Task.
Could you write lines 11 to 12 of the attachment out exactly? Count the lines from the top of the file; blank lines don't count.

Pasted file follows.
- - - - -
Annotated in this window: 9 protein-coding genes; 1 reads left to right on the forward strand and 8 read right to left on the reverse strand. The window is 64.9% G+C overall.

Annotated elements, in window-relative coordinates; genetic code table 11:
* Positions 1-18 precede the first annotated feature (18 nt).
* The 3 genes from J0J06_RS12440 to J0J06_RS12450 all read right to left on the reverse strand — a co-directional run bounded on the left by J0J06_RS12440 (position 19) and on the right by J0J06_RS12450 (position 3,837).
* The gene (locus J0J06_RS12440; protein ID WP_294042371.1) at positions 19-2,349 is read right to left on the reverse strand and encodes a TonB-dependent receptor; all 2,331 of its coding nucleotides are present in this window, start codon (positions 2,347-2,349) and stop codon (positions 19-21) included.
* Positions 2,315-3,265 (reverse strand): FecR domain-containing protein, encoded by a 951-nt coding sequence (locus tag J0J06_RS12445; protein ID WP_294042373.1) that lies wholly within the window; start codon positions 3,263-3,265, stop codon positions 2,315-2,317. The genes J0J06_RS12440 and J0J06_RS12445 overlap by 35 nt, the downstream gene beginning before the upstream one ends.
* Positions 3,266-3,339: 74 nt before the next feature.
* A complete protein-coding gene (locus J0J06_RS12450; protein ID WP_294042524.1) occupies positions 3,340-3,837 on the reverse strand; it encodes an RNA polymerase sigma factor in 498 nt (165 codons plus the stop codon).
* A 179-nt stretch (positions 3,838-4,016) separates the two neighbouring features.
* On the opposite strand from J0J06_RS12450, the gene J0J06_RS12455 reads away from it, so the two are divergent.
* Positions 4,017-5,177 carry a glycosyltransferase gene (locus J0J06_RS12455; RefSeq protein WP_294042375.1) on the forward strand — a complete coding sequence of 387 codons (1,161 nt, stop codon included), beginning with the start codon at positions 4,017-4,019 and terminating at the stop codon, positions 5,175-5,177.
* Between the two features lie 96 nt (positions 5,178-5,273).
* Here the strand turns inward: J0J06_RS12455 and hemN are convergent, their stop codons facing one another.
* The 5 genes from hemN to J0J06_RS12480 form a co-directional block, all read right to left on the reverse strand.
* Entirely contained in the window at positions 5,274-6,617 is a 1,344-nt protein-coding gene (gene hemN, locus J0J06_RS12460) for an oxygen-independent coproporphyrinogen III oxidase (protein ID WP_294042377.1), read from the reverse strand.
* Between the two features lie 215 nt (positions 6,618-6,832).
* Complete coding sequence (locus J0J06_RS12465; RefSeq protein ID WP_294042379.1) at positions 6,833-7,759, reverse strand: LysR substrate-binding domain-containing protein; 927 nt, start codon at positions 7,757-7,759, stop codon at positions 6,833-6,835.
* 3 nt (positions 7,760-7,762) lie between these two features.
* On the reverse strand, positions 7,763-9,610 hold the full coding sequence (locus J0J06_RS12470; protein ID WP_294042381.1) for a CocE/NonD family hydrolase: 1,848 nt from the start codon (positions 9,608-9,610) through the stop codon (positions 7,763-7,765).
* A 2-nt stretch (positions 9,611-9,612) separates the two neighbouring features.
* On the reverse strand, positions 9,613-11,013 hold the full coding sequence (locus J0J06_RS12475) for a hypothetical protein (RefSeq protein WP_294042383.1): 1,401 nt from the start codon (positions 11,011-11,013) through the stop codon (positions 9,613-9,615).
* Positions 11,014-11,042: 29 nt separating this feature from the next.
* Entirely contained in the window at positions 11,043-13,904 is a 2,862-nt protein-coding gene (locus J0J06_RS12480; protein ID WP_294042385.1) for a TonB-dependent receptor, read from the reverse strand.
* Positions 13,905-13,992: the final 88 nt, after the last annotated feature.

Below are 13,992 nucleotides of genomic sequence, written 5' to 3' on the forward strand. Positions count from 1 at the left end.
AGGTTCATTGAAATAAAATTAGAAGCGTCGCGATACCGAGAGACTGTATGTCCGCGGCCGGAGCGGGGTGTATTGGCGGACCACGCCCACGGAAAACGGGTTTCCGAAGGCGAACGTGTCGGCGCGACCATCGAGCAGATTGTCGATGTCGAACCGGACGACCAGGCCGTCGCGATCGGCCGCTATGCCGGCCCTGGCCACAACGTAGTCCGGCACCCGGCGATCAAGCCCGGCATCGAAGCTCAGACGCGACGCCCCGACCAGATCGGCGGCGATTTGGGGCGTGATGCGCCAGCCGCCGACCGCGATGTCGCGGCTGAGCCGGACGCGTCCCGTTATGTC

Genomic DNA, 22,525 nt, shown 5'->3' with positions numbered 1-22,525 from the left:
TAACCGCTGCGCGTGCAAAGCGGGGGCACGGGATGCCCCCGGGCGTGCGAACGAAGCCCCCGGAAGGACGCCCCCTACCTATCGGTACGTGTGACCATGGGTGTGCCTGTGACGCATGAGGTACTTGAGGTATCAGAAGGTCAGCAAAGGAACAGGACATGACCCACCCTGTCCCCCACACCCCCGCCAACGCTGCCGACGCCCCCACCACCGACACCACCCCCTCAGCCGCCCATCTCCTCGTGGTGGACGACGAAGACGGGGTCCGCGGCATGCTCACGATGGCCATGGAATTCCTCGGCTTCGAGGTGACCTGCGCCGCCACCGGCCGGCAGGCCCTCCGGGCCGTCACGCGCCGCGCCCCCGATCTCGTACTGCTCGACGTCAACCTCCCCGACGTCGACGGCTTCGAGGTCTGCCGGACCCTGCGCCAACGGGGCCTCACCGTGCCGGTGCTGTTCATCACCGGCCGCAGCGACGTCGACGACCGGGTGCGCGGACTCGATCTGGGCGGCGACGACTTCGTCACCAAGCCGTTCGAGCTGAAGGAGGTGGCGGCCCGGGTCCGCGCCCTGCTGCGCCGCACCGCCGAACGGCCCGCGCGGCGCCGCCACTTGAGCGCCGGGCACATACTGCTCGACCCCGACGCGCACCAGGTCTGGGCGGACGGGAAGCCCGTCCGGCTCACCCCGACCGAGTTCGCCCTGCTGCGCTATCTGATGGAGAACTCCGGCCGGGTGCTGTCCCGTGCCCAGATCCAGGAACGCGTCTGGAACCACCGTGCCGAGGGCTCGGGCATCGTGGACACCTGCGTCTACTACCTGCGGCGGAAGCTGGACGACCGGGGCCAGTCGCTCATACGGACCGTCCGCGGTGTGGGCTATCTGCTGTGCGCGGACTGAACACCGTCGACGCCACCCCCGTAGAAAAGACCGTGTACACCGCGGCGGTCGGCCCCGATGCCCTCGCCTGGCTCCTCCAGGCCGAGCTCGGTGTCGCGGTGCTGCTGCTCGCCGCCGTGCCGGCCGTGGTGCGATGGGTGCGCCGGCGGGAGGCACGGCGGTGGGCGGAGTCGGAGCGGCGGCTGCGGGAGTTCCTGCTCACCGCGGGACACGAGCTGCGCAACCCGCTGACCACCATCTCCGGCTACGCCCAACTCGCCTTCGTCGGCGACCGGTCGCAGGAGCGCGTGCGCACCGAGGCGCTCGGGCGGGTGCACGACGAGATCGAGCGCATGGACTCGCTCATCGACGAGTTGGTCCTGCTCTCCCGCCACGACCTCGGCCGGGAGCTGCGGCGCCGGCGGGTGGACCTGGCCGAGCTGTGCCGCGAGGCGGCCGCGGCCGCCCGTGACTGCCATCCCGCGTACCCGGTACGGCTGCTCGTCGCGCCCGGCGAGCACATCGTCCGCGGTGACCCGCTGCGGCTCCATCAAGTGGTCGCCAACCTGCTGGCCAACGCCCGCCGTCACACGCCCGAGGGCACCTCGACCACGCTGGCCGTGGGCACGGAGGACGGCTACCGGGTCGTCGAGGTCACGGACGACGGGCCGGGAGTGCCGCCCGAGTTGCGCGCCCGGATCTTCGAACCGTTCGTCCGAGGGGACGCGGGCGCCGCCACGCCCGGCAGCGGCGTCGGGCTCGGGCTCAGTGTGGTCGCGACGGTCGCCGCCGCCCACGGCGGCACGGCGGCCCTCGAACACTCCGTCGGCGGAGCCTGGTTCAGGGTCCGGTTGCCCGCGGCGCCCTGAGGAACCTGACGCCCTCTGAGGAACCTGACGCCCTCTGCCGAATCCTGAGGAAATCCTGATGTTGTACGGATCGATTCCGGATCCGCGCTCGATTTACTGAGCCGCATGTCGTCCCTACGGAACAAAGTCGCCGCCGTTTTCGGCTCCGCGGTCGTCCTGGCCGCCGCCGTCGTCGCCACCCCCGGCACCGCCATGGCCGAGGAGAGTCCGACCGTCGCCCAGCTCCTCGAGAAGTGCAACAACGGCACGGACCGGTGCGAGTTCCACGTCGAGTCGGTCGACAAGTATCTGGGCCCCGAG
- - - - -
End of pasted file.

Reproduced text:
* Positions 4,017-5,177 carry a glycosyltransferase gene (locus J0J06_RS12455; RefSeq protein WP_294042375.1) on the forward strand — a complete coding sequence of 387 codons (1,161 nt, stop codon included), beginning with the start codon at positions 4,017-4,019 and terminating at the stop codon, positions 5,175-5,177.
* Between the two features lie 96 nt (positions 5,178-5,273).